Your Doctor Recommended Spring Allergy Guide for 2014
Even if you’ve never had allergies before, you could start having them now, reports Dr. Oz who has just put together his latest doctor recommended spring allergy guide for 2014 to help you smile--rather than sniffle--your way through spring.
“Meteorologists have issued a weather warning—this spring could be the worst allergy season yet,” warns Dr. Oz.
According to meteorologists, the word is out that now is the time to prepare for allergies. A long winter with exceptionally heavy snowfall has provided abundant moisture and the right conditions to give plant life this spring an explosion of growth and blooming that will take allergy sufferers by storm--and may even induce a new population of allergy sufferers.
But do we really have to suffer like this as one of the rites of spring? Perhaps not, because where there is hay fever there is hope if you follow Dr. Oz’s recommended advice on how to best prepare and survive this allergy season.
Common Allergy Signs and Symptoms
So how do you know if what you are suffering is an allergy and not a leftover virus from this past cold and flu season? While both are similar in some respects, an allergy can be easily diagnosed if you have:
• A Runny, itchy nose that doesn’t stop after one week
• A scratchy throat without fever or white spotting in the back of your throat
• Dark circles under your eyes
But if you are waiting for these above symptoms to arrive before doing anything about it, Dr. Oz tells viewers that you are making the first mistake by not taking preventive allergy care. To head off that head suffering he advises viewers to:
1. Nip those allergy symptoms in the bud—start taking your preferred over the counter (OTC) allergy medications before allergens arrive to prevent your immune system from cascading into a full-scale allergy attack that will be more difficult to treat later.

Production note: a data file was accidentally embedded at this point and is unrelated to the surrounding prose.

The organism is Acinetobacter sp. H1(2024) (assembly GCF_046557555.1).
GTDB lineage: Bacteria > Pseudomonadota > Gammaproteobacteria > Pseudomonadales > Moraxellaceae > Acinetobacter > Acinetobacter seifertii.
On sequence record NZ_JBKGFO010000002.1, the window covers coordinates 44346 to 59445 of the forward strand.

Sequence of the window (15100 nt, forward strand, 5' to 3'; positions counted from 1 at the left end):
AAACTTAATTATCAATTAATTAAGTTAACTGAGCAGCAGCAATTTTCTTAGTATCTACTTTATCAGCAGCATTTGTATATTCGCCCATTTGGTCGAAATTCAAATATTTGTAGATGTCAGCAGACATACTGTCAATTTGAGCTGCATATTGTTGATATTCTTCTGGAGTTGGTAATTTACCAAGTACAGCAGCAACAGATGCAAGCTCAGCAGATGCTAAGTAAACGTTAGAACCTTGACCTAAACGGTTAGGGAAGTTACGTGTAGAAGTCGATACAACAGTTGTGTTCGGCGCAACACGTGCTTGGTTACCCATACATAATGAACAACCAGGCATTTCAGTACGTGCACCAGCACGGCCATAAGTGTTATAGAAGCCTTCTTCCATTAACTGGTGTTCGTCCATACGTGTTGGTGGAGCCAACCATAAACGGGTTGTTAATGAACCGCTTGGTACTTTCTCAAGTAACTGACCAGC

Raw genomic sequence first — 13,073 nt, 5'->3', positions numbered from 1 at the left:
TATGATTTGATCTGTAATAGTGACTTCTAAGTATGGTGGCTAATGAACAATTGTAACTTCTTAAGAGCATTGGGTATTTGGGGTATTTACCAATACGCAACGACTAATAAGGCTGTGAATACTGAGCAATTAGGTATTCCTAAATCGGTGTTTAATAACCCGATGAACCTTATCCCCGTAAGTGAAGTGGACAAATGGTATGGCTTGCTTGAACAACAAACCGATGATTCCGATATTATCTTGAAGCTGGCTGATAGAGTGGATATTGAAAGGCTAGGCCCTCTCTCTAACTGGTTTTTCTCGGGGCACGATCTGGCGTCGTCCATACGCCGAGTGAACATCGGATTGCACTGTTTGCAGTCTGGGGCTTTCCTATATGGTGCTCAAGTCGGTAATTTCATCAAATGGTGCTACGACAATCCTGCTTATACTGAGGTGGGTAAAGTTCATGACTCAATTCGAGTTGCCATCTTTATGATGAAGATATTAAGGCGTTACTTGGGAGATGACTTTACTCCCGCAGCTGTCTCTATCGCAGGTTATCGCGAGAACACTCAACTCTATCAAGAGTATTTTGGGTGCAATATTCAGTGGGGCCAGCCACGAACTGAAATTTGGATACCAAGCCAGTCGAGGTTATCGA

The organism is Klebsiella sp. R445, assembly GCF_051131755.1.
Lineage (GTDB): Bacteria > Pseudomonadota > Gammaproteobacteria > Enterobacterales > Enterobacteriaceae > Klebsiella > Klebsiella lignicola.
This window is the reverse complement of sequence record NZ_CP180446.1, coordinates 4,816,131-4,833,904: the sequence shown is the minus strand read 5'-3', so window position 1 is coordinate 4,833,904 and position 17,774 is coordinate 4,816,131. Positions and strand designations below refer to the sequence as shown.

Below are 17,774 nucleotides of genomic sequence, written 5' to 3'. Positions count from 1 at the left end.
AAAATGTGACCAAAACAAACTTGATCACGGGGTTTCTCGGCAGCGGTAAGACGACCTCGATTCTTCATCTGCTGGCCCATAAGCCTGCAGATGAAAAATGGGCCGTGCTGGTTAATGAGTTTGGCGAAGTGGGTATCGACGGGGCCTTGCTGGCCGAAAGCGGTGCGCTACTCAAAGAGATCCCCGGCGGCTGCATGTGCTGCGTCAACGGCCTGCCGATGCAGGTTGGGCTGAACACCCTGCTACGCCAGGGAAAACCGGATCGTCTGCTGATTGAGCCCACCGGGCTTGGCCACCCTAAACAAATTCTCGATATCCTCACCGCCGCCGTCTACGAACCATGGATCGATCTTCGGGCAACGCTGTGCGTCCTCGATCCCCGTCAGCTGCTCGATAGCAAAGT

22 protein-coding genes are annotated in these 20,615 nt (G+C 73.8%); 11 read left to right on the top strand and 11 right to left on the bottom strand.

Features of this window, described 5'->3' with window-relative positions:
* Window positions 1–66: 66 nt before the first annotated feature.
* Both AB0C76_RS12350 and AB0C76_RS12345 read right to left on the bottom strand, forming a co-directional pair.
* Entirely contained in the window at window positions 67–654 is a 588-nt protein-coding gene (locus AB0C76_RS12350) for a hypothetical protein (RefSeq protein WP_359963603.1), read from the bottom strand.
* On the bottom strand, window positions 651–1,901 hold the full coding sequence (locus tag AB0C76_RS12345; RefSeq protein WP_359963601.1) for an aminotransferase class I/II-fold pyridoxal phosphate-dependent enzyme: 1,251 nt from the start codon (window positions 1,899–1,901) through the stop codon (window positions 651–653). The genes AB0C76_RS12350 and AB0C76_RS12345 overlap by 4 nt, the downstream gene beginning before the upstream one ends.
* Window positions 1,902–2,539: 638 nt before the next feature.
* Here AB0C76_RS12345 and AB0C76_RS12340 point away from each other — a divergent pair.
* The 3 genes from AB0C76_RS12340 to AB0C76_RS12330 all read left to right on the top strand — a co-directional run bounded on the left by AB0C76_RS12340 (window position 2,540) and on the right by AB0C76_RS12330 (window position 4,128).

2. Stay indoors at specific hours―between the hours of 5 and 9 a.m. be sure to avoid contact when plant allergens are at their highest during the early morning hours by staying indoors. Dr. Oz explains that what makes this time frame special is that as the sun rises in the East, the pollen-trapped dew on plants begins to evaporate as a warming breeze begins to blow. These two events combined result in the highest concentration of pollen in the air. By 10 a.m. it is safer to go outdoors because the pollen will have mostly settled to the ground.
3. Go incognito outdoors―after 10 a.m., emerge from your home like a movie star advises Dr. Oz. Wear a baseball cap and sunglasses that will help decrease your pollen exposure and thereby lessen, if not prevent, your allergies from flaring up.
4. Treat your symptoms with a nasal spray―”When the pollen gets into your nose—or whatever allergen—it stimulates an inflammatory reaction. Those chemicals that are released that cause the reaction―they actually won’t go away by themselves. A nasal allergy spray is really important because it blocks the chemical responses that cause those symptoms,” says Dr. Oz.
Dr. Oz tells viewers that nasal sprays for preventing the symptoms of seasonal allergies are available as OTC drugs. His recommendation is that viewers try one or two sprays per nostril once a day of “Nasacort Multi-Symptom Nasal Allergy Spray”—a product of one of The Dr. Oz Show corporate sponsors.
For an informative article on treating allergies naturally, click-on the titled link, “Get Rid of Your Allergy Headache this Spring with This Supplement Advice.”
Image Source: Courtesy of PhotoBucket
Reference: The Dr. Oz Show